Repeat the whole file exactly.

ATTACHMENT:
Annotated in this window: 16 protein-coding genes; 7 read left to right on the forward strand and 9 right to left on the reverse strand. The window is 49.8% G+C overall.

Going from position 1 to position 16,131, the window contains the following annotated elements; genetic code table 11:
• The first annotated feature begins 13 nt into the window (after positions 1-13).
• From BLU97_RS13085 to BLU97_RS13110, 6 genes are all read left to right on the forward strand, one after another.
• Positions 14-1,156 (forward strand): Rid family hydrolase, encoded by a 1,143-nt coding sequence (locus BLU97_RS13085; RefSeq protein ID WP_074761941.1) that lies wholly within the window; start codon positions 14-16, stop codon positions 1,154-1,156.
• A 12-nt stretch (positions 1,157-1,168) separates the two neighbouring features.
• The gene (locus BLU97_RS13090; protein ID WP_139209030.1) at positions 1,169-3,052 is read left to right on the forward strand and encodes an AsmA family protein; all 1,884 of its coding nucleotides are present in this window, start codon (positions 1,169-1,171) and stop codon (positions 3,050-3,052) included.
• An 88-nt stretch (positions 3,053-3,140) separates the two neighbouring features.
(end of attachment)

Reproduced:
Annotated in this window: 16 protein-coding genes; 7 read left to right on the forward strand and 9 right to left on the reverse strand. The window is 49.8% G+C overall.

Going from position 1 to position 16,131, the window contains the following annotated elements; genetic code table 11:
• The first annotated feature begins 13 nt into the window (after positions 1-13).
• From BLU97_RS13085 to BLU97_RS13110, 6 genes are all read left to right on the forward strand, one after another.
• Positions 14-1,156 (forward strand): Rid family hydrolase, encoded by a 1,143-nt coding sequence (locus BLU97_RS13085; RefSeq protein ID WP_074761941.1) that lies wholly within the window; start codon positions 14-16, stop codon positions 1,154-1,156.
• A 12-nt stretch (positions 1,157-1,168) separates the two neighbouring features.
• The gene (locus BLU97_RS13090; protein ID WP_139209030.1) at positions 1,169-3,052 is read left to right on the forward strand and encodes an AsmA family protein; all 1,884 of its coding nucleotides are present in this window, start codon (positions 1,169-1,171) and stop codon (positions 3,050-3,052) included.
• An 88-nt stretch (positions 3,053-3,140) separates the two neighbouring features.